When I first heard Robert Plant belt out “Heartbreaker,” I was in a car being driven by one of my high school girlfriends. We were tooling around town on a mellow Saturday afternoon, taking a break from decorating a gymnasium for our junior prom, which was to take place that night.
Listening to that voice, I grew more and more energized. The music was brilliantly loud, which pleased us both as we nodded our heads and kept time with the heavy thunderous beat. It must have been a sign of good fate that we avoided any collisions. What bliss! It seemed as if we were put under a spell.
We had listened to a hundred other bands on the radio and were swept away by a great number of rock ‘n’ roll records we had in our collection. But nothing on earth or in heaven could even begin to compare to or take the place of Robert Plant, Jimmy Page, John Paul Jones and John “Bonzo” Bonham.
Can you tell, dear reader, how much I respect Led Zeppelin?
Many music critics, friends of the band and others have written biographies of Led Zeppelin. Some of them are staples, such as Stephen Davis’s “Hammer of the Gods” (1985, with a reprint in 2008) and “Whole Lotta Led Zeppelin: The Illustrated History of the Heaviest Band of All Time,” by Jon Bream (2008).
And there is one more that is worth reading: “Robert Plant: A Life,” by Paul Rees. This biography of Plant was published last year in hardcover. It’s just about as recent as you can get. However, this does not mean that it is the best and most informative account of the good and bad times of Plant’s personal and public life.
What I found most interesting was all of the resources and background references that Rees relied on to complete the biography. Rees gave much detail to Plant’s early years growing up in West Bromwich, in the heart of England’s industrial midlands. He was born there on Aug. 20, 1948. The singer had been fascinated with the Black Country, which consisted of the regions to the north and west of Birmingham.
It was this culture, environment and social atmosphere of the Black Country and the wildness of the terrain of Snowdonia National Park that led him on a mission to learn about mythology, gods, legends and folklore.
Years later, Plant would incorporate mythological themes in song lyrics. He studied J.R.R. Tolkien’s works intensely and often referred to Tolkien’s Middle Earth, its inhabitants and landscapes in his songs.
One can sense this time frame from songs like “Ramble On” (1969), “The Battle of Evermore” (1971), “Stairway to Heaven” (1971) and possibly “Kashmir” (1975).
Of course there are those who just can’t get enough of Plant’s rock star sexuality. They will be thrilled to read of Plant’s god-like body and his many affairs. There were lots of women in Plant’s life. And some say he still possesses a type of distinguished sex appeal despite the aging process. But what can anyone really do about getting older?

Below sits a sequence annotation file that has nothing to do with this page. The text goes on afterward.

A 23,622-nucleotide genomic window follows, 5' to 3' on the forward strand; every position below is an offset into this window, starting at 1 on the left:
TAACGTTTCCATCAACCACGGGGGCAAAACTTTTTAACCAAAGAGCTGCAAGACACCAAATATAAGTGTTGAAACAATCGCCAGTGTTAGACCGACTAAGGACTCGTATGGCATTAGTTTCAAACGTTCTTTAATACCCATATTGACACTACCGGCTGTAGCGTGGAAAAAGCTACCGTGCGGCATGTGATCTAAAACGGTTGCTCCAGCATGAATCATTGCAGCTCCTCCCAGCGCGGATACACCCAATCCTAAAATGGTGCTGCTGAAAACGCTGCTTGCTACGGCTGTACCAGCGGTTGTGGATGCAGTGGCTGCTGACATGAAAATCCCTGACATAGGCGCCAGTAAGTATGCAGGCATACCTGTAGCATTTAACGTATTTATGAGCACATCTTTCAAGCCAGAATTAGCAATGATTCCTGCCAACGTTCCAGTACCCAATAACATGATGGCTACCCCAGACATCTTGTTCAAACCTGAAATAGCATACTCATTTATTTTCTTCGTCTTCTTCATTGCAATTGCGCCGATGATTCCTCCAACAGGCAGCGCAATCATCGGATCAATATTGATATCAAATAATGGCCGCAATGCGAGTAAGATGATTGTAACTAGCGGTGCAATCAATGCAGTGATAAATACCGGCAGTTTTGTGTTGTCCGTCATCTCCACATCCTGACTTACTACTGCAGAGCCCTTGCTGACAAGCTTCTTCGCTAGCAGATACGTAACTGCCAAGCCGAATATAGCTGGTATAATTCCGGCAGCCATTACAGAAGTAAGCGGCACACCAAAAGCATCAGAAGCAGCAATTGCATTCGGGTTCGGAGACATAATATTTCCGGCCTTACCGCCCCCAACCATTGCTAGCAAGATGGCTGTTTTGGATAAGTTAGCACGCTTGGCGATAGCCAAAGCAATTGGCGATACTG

It’s no surprise that Plant, like so many young English lads, admired Elvis and many of the blues artists. At one point in the book, Rees writes that Plant was far more impressed by Bo Diddley than the Rolling Stones and other bands who sought power, glory and gold.
There are fun and funny accounts about Plant from musicians and friends. Some would admit that Plant was a real nice guy, and others would complain how soon his attitude would change.
One photographer was in the middle of a photo shoot with Plant who was as sweet and relaxed as could be, chatting away and swaying that gorgeous body one minute, then suddenly turning into a pompous brute and getting into the photographer’s face, asking, “Do you know how to take a Robert Plant picture? QUICKLY!”
As much as all of us do not like to admit it, there are always circumstances in our lives that cause us pain and sorrow. Plant has had his share of hurts. Losing a son, and later, losing a good friend and drummer, Bonham, known as Bonzo, caused Plant emotional, mental and spiritual heartbreak. It was interesting to learn of the other band members, but especially emotional when Rees touched upon Bonzo (who went wild watching Gene Krupa) and his son, Jason, who thankfully has followed in his father’s footsteps.
Yes, Led Zeppelin has had reunion concerts. A memorable one was given Dec. 10, 2007, at London’s O2 Arena. Here, Rees reveals Plant as a man who, now older, continues to judge himself and his performance. He worries. Does he still have it? Some critics say he had drained himself dry years ago. But other critics, fans, friends and authors like Rees still see a skilled, intelligent and creative musician/singer/songwriter who has “a whole lotta” drive to accomplish so much more.